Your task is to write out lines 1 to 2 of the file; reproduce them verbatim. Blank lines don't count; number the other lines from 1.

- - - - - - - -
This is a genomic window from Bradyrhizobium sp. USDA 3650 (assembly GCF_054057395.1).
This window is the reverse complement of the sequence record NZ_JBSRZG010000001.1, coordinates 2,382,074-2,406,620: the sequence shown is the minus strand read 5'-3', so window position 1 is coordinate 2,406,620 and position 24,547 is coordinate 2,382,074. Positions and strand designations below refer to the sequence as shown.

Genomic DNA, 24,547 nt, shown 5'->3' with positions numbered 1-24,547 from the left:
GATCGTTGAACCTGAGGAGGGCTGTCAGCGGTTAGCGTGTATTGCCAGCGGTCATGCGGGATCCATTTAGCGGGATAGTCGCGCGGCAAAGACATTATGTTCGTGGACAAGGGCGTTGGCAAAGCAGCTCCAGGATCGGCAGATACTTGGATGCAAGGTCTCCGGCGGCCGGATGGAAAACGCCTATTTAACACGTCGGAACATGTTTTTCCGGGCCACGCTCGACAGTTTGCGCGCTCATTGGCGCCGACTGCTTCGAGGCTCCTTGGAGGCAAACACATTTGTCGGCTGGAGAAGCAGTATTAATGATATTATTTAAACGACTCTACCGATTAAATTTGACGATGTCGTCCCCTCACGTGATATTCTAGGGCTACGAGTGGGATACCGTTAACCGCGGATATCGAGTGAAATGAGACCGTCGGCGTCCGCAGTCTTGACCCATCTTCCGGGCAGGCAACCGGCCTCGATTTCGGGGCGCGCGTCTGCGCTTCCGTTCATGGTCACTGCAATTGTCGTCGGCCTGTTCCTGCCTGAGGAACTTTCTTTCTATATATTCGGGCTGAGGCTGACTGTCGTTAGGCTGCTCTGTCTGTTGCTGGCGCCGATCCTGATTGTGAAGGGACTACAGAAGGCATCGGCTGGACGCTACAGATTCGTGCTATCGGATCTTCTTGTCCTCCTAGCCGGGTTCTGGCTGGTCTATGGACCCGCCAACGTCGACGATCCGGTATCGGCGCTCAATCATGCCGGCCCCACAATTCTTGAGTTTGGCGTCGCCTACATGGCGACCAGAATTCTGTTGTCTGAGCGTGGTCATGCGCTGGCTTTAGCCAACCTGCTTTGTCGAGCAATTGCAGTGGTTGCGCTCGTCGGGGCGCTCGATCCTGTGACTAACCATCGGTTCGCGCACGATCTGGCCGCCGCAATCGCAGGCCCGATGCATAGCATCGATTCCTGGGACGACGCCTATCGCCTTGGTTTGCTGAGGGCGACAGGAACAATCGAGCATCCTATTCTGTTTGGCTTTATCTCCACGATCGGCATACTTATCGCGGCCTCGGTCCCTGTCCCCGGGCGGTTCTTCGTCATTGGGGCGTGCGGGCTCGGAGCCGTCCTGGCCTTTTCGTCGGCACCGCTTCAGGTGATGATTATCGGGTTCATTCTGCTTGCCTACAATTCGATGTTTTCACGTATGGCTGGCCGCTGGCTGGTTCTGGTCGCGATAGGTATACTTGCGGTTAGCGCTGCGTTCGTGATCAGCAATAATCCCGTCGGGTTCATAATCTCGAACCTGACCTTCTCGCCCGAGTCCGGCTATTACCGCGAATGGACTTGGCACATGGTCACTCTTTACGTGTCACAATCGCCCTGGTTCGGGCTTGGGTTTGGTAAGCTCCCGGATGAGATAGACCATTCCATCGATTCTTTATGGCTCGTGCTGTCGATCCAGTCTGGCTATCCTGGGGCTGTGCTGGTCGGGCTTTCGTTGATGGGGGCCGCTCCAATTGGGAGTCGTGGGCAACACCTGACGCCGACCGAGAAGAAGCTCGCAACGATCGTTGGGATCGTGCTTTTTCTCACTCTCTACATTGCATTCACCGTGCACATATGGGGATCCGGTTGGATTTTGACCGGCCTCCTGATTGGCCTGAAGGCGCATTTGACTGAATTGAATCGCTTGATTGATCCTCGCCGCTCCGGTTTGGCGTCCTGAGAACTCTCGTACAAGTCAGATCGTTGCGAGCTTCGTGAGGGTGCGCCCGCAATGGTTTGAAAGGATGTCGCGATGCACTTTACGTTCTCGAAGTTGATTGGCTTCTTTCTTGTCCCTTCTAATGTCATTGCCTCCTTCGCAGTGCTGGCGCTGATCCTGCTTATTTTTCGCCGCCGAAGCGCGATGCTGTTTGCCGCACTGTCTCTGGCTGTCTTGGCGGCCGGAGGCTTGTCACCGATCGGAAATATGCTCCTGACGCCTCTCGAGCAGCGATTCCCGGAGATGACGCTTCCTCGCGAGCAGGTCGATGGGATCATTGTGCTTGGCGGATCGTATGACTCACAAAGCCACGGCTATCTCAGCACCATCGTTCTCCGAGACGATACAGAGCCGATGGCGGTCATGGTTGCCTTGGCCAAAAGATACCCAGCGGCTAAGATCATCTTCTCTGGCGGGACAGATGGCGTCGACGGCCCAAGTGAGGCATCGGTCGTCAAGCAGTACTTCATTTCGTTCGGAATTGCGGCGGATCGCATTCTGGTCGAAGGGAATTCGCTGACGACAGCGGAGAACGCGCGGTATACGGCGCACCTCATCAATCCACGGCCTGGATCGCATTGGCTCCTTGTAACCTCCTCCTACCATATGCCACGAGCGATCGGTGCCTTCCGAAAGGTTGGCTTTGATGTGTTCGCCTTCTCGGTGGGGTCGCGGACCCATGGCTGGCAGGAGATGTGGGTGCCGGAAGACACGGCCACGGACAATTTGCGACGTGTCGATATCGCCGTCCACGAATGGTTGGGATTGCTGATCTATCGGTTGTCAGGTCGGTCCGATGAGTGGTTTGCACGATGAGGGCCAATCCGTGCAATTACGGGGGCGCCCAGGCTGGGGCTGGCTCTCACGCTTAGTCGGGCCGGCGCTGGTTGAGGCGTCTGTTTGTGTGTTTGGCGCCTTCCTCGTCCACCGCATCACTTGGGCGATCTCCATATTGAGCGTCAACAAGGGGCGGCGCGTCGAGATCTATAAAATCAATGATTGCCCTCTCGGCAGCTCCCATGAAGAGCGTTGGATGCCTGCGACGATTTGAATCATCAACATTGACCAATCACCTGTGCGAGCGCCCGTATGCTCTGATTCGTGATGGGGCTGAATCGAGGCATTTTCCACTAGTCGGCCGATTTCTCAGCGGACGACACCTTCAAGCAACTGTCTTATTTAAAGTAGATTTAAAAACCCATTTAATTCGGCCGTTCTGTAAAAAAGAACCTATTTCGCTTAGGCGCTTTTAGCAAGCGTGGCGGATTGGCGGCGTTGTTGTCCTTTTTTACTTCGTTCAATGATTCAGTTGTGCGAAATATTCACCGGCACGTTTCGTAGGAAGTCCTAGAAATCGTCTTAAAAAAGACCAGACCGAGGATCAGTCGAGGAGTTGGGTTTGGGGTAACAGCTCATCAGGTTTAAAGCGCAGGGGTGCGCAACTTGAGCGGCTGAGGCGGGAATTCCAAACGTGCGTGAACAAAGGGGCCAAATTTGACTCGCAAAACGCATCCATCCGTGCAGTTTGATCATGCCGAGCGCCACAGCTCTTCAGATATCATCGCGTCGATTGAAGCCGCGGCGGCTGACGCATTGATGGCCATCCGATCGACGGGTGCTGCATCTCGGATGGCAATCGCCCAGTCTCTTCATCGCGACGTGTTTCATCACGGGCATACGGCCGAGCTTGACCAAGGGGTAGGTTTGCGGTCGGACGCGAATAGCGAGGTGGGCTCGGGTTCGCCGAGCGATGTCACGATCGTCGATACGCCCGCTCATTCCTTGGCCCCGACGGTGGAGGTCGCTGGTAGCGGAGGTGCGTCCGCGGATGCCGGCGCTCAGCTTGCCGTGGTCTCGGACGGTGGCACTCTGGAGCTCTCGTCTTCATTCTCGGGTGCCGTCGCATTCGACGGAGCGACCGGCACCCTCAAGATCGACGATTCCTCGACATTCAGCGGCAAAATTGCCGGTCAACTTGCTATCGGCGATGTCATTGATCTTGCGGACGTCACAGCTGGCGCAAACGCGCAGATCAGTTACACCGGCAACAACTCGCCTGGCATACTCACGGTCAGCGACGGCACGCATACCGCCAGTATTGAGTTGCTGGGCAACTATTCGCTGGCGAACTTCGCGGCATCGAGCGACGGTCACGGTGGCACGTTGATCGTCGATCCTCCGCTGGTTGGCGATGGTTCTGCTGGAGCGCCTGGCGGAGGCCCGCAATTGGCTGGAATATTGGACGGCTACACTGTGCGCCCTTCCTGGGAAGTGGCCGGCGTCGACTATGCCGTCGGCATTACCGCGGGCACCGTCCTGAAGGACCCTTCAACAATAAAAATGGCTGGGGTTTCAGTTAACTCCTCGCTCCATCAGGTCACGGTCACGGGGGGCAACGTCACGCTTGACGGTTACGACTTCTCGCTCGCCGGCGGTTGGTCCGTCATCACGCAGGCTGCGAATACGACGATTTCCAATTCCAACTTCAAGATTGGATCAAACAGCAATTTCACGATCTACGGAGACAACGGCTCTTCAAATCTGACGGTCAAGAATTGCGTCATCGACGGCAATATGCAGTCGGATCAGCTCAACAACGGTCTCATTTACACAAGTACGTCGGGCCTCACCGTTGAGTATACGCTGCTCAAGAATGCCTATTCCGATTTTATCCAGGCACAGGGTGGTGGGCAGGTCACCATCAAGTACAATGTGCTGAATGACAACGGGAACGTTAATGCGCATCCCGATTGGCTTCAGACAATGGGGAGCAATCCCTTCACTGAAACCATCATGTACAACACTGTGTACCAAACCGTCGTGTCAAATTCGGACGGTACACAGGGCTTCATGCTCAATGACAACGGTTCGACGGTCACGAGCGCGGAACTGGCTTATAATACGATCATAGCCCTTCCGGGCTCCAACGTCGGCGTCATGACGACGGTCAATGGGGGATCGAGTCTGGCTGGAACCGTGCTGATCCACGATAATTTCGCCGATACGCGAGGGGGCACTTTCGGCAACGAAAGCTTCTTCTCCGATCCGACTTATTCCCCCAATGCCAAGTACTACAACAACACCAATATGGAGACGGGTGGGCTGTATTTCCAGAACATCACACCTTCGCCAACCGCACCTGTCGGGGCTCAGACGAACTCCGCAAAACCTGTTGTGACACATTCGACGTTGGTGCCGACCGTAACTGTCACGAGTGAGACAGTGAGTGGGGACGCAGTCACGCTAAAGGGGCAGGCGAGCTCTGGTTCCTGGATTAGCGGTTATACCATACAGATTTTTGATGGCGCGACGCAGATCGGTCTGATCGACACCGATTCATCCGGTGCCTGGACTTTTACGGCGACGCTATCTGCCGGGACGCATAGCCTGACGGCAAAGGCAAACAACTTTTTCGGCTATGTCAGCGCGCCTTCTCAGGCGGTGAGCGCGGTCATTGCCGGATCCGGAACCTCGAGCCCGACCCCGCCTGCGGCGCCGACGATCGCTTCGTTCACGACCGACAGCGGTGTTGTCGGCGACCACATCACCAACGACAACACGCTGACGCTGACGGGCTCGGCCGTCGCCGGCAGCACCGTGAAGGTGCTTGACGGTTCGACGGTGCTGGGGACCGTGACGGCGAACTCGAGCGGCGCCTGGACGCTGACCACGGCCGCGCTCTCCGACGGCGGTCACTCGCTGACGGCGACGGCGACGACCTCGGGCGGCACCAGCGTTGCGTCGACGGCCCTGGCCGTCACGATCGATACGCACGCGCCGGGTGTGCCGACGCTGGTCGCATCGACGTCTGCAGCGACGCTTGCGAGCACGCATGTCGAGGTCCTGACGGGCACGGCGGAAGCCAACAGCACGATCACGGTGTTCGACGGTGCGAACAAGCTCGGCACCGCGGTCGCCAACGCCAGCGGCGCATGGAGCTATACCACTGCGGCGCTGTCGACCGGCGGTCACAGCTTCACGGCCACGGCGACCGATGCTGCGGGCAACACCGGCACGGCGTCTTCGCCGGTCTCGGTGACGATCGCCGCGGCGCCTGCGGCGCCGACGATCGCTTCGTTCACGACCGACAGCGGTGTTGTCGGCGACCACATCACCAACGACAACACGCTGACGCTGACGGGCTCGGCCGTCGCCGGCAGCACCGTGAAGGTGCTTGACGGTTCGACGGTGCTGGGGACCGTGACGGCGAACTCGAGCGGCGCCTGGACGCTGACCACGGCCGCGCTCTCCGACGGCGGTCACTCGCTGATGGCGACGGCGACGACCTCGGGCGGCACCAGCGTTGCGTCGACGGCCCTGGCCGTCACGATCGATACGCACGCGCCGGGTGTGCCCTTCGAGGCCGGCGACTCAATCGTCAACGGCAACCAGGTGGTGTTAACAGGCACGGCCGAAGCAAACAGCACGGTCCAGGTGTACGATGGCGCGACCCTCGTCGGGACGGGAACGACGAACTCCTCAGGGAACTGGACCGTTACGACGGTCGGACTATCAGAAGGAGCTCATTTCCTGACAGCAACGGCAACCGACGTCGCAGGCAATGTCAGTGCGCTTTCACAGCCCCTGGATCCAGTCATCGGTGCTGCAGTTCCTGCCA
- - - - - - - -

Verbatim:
This is a genomic window from Bradyrhizobium sp. USDA 3650 (assembly GCF_054057395.1).
This window is the reverse complement of the sequence record NZ_JBSRZG010000001.1, coordinates 2,382,074-2,406,620: the sequence shown is the minus strand read 5'-3', so window position 1 is coordinate 2,406,620 and position 24,547 is coordinate 2,382,074. Positions and strand designations below refer to the sequence as shown.